In the world of the World Wide Web, the award for "next best thing to being there" usually goes to the QuickTime Virtual Reality panorama, or QTVR.
The immersive qualities of QTVRs will be familiar to most web surfers, but these interactive vistas are spread pretty thin across the web, and those that are available are too often of marginal photographic quality and/or disappointingly small size. Fullscreen QTVR has set out to overcome all three of these negatives, and, has succeeded. So if the idea of exploring the world -and beyond- from your desktop appeals to you, Fullscreen QTVR would like a few minutes of your time.
Drawing on the resources and archives of two already existing QTVR websites (VRMAG and panoramas.dk), the Fullscreen collection begins with a subset of more than 100 files - from more than 26 countries - gathered by Panoramas, one of the two websites mentioned above. The variety of subject matter available in this opening collection can be deduced from a sampling that includes a UNESCO-protected church in Cyprus, Antarctica, Mars, the Taj Mahal, Saint Mark's Square in Venice, Times Square in New York, and the deck of a brigantine circumnavigating Australia. There's also a good selection of subjects you might not expect to find even in such a complete library, such as an underwater panorama of a World War II shipwreck off Bali and, believe it or not, the inside of a dental patient's mouth.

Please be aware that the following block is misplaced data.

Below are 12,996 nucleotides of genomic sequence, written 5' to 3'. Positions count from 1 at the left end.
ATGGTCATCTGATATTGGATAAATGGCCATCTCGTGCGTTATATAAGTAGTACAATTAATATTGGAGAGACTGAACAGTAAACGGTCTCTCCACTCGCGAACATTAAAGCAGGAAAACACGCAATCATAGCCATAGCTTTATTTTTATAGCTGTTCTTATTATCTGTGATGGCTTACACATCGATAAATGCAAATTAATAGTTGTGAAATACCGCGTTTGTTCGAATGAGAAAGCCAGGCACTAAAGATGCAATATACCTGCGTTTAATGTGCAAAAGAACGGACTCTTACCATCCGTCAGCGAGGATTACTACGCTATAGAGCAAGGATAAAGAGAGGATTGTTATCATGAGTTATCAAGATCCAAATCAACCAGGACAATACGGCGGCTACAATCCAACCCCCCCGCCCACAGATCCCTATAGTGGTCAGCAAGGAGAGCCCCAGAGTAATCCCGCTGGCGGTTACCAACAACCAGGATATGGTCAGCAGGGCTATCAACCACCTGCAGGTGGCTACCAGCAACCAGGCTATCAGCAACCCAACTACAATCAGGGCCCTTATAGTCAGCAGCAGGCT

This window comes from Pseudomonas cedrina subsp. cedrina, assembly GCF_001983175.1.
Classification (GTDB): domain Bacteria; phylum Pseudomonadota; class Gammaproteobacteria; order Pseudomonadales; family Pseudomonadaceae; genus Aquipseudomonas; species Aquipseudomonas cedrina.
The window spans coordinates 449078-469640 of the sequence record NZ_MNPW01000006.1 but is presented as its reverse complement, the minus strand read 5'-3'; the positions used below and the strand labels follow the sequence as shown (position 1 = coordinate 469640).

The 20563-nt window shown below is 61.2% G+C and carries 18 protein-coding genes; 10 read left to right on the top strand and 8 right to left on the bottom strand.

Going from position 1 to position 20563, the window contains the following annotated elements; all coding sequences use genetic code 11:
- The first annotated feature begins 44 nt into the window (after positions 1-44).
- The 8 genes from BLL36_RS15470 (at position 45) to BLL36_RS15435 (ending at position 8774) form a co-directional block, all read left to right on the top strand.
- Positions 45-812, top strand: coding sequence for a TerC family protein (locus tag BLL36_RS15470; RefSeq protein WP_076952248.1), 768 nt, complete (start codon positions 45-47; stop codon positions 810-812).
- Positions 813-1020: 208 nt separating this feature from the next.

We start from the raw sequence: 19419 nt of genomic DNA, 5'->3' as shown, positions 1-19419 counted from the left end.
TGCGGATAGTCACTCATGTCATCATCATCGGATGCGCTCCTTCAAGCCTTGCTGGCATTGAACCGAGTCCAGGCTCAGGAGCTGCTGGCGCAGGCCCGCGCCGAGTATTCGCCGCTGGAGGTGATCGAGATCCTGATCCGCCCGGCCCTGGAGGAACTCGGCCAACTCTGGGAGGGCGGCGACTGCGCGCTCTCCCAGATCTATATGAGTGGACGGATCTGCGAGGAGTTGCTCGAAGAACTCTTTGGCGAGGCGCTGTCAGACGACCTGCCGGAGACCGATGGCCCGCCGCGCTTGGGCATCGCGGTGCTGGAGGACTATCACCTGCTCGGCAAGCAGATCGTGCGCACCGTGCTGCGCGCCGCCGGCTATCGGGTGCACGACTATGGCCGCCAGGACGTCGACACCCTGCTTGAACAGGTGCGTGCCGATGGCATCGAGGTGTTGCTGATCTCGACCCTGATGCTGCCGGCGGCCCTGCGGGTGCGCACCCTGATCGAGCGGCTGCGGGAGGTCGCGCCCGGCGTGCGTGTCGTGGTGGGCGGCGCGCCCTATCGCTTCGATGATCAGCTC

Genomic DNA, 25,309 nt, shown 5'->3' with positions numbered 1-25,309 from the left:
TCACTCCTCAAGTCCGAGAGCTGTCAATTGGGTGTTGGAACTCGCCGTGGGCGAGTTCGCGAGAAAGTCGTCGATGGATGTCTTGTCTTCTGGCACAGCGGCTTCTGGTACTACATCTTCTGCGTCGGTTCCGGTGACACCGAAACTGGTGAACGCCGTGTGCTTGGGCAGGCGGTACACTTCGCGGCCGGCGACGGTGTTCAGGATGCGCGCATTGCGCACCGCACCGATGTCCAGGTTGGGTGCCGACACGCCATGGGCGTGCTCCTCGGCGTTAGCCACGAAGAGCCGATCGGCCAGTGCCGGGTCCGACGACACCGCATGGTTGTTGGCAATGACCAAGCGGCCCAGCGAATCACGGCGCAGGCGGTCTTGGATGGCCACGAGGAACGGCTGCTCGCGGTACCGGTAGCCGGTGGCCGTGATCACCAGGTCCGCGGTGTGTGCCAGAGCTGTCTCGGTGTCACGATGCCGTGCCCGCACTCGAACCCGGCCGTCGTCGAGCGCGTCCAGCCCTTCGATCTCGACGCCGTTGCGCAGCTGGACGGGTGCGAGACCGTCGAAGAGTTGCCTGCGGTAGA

As the site name promises, all the QTVRs here fill the browser's screen. (At least they do on my screen, and I'm guessing that there are more files to accommodate larger monitors.) Each panorama opens into its own window, with a few paragraphs of information about the location, complete with an instant link to Alta-Vista's Babel Fish for those who may wish to translate the contents, and a chronological listing of additional panoramas.dk offerings. (No descriptions of subject matter in this list - there's no room - but those who'd rather not explore blindly can always return to the thumbnail-rich Panoramas index pages.)
Panoramas also has a series of themed collections, dedicated to particular topics. Examples include 2 files depicting the interior and exterior of a Mercedes-Benz, 16 exploring the Vatican's Basilicas, 6 of a 1930s wind tunnel, and 9 of the UCI Mountain Bike & Trial World Championship 2003. Unlike the panoramas.dk set, these presentations can have as many as three links related to each subject.
Naturally, even though this site appears to be on a fast server, a full screen QTVR takes a few seconds to download, so if you start panning before the file is complete, you'll temporarily encounter either a blurred image or holodeck-style grid that will make Star Trek fans feel right at home. The images are well worth the wait though, both technically and aesthetically, and with the high quality and varied subject matter, I eventually found myself thinking of these photographs as a 21st century version of the Kodak Coloramas that once hung in Grand Central Station.